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The Oestrogen-Gut Connection

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Oestrogen is a group of hormones primarily found in females, although males also have small amounts. These hormones, including oestradiol, oestrone, and oestriol, play a pivotal role in regulating various physiological processes.

Oestrogen is produced mainly in the ovaries in females and in smaller quantities in the testes in males. Its functions encompass regulating the menstrual cycle, promoting the development of secondary sexual characteristics like breast growth and body fat distribution, maintaining bone density, and supporting healthy cardiovascular and reproductive systems.

Oestrogen levels fluctuate throughout a woman’s life from puberty to menopause and can have profound effects on her health and well-being.

Oestrogen is not just one hormone but a group of compounds including oestradiol (the predominant form of oestrogen), oestrone and oestriol. These are often referred to as E1, E2 and E3. In women, oestrogens are produced in high amounts during the reproductive years from cholesterol. This happens in the ovaries, and to a lesser extent in breast tissue, and fat cells. Recent discoveries indicate some types of oestrogen are also produced in the brain, liver and bone cells.

Additionally, oestrogen can be synthesised from androgen hormones (including testosterone and DHEA) within fat cells in a process called aromatisation. This group of hormones not only play an integral role in reproductive health, they also impact other parts of the body including the gut, brain, adipose (fat) tissue, skeletal and cardiovascular systems [1, 2].

The liver is a site for biosynthesis of oestrogens and is also the main site for further biotransformation of them. Oestrone is in equilibrium with oestradiol and 17-b-hydroxysteroid dehydrogenase (17bHSD) in this respect. The oestrogens are taken up by the liver where they are biotransformed further into different metabolites. The major oxidative routes of oestrone and oestradiol are via 2- and 4-hydroxylation by cytochrome P450 (CYP) 2B1, 1A and 3A.

The 2- and 4-hydroxy derivatives (and other metabolites) will be further converted to 2- and 4-methoxy metabolites by and enzymes called catechol-O-methyltransferase (COMT).

While the hydroxylated metabolites appear to result in DNA damage and contribute to the tumerogenic effect of oestrogen, the methoxy-derivatives appear to exhibit beneficial cardiovascular effects. Oestrone and oestradiol and their metabolites undergo sulphation by sulphotransferases (SULTs) and glucuronidation by glucoronyltransferases (UGTs). Oestrone and oestradiol sulphates can be deconjugated by sulphatases (STs).

Oestrogen metabolism PA145011118.png 1

The detoxification of oestrogen for removal from the body occurs within the liver via a two-step pathway. First,  Phase 1: hydroxylation (turns a fat based molecule into a water based compound), then Phase 2: conjugation, which involves 3 different pathways; methylation, glucuronidation, and sulphation.

After this, the final packaged product is able to be removed via urine or the stool. However, in a gut with elevated levels of ß-glucuronidase-producing bacteria, large amounts of conjugated oestrogens can be reverted back into their free forms and absorbed  back into the bloodstream (this is called enterohepatic recirculation) [1,10].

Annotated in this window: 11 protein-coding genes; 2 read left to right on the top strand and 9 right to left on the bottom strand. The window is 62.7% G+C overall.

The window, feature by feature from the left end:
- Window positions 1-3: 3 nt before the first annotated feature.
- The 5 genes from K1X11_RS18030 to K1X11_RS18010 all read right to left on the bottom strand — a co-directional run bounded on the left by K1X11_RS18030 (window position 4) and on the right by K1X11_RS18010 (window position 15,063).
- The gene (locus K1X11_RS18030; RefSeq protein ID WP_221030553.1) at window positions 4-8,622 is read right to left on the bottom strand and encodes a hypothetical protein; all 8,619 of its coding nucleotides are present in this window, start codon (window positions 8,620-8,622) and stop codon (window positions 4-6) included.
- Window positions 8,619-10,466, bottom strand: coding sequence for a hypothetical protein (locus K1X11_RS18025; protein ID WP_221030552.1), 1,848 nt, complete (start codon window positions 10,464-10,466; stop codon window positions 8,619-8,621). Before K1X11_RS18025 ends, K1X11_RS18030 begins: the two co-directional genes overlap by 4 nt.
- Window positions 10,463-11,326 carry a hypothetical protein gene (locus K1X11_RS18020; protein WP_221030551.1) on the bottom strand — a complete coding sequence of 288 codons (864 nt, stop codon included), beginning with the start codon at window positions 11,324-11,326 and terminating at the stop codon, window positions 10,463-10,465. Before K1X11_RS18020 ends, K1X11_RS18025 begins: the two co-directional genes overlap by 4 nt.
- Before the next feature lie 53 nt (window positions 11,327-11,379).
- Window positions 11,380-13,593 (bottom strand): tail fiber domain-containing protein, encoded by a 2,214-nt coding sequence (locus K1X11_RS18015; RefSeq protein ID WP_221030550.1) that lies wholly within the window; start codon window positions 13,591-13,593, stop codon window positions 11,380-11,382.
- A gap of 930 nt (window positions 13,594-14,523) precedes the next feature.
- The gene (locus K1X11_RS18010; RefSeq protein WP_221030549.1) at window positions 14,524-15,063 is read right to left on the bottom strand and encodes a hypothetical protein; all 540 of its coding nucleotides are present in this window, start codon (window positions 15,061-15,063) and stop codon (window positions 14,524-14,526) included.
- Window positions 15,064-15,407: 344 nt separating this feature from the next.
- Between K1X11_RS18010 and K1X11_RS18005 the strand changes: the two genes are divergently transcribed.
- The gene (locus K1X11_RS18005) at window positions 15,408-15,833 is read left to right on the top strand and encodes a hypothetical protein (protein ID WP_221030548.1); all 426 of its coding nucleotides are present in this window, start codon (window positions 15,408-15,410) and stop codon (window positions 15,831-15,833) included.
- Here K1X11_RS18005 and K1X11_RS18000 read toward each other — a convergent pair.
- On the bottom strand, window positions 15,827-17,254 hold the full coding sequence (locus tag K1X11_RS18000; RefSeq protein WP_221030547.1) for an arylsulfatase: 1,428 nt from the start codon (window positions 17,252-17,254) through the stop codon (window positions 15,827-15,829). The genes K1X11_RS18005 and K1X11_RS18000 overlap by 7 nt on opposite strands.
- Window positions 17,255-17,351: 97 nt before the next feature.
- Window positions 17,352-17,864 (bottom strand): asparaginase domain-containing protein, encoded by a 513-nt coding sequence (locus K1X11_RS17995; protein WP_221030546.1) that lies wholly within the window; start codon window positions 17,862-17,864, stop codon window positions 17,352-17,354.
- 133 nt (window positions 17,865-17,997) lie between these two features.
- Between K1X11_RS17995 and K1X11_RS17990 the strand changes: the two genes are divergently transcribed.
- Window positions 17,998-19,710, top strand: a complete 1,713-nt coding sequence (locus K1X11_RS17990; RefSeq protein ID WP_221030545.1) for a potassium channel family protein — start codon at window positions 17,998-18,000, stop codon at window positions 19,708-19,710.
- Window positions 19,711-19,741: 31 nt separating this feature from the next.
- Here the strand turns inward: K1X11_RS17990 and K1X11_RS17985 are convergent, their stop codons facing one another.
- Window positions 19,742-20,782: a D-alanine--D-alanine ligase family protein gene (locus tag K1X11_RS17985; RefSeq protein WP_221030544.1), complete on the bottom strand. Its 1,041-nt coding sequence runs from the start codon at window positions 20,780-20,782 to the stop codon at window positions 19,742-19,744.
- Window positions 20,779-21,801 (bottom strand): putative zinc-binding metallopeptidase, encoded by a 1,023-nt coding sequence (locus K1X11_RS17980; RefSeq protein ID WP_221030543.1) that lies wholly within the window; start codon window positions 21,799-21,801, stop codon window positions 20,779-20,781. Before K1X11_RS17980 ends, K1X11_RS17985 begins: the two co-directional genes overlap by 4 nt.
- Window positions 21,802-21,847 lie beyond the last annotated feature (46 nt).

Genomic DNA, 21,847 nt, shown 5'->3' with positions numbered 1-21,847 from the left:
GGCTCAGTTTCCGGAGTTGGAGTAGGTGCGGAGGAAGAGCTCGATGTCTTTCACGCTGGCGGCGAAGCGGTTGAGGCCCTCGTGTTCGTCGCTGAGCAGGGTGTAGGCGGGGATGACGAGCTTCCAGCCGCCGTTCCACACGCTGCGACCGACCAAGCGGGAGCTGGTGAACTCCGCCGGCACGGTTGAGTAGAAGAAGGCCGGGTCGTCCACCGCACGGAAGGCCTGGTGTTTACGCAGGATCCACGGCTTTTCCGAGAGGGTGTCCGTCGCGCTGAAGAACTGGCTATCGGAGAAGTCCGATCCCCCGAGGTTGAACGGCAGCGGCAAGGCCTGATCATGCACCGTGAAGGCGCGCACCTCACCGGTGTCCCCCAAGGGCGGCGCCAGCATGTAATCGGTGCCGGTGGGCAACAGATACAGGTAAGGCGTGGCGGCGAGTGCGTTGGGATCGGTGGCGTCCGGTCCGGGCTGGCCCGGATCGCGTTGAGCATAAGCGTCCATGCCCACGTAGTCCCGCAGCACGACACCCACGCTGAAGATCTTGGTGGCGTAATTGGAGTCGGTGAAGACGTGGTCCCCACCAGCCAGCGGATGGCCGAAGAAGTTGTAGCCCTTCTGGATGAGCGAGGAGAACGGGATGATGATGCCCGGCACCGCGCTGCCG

Oestrogen also has a key role in the regulation of the gut microbiota (the collection of microbes within the whole digestive system).

The number and range of types (diversity) of bacteria within the gut can be altered by oestrogen levels. This is reflected in research demonstrating different microbial profiles between men and women, and changes occuring during pregnancy and after menopause.

Conversely, gut bacteria has an influence on oestrogen levels via a group of gut microbes termed the oestrobolome [5,6].

The oestrobolome is sub-group of bacteria that can metabolise and modulate oestrogen levels within the body. These microbes are hungry for the glucuronic acid molecule attached to oestrogen during the liver’s process of detoxifying it.

Bacteria within the oestrobolome contain an enzyme called ß-glucuronidase that can break the bond formed during conjugation, releasing oestrogen and allowing it to re-enter the bloodstream. Any variation in the oestrobolome will therefore directly impact the level of oestrogens circulating in the blood.

Additionally, these bacteria thrive in an environment that is fuelled with a high-fat and low-fibre diet [7,8,9].

Elevated levels of oestrogen can contribute to and fuel conditions including premenstrual syndrome (PMS), premenstrual dysphoric disorder (PMDD), endometriosis and hormone-driven cancers including endometrial, ovarian and breast cancer. In contrast, a low oestrogen state is linked to obesity, metabolic syndrome, polycystic ovary syndrome (PCOS), cardiovascular disease, osteoporosis and cognitive decline. Fluctuations in oestrogen levels are also linked to symptom flare-ups in women with irritable bowel syndrome (IBS).

Research reveals that oestrogen has a critical role in pain perception and sensitivity, muscle movements of the gut (motility), mast cell activation, the stress response and inflammation [1,2,3,4]. Thus, the homeostatic balance of oestrogen is vital for health, as well as prevention of certain diseases.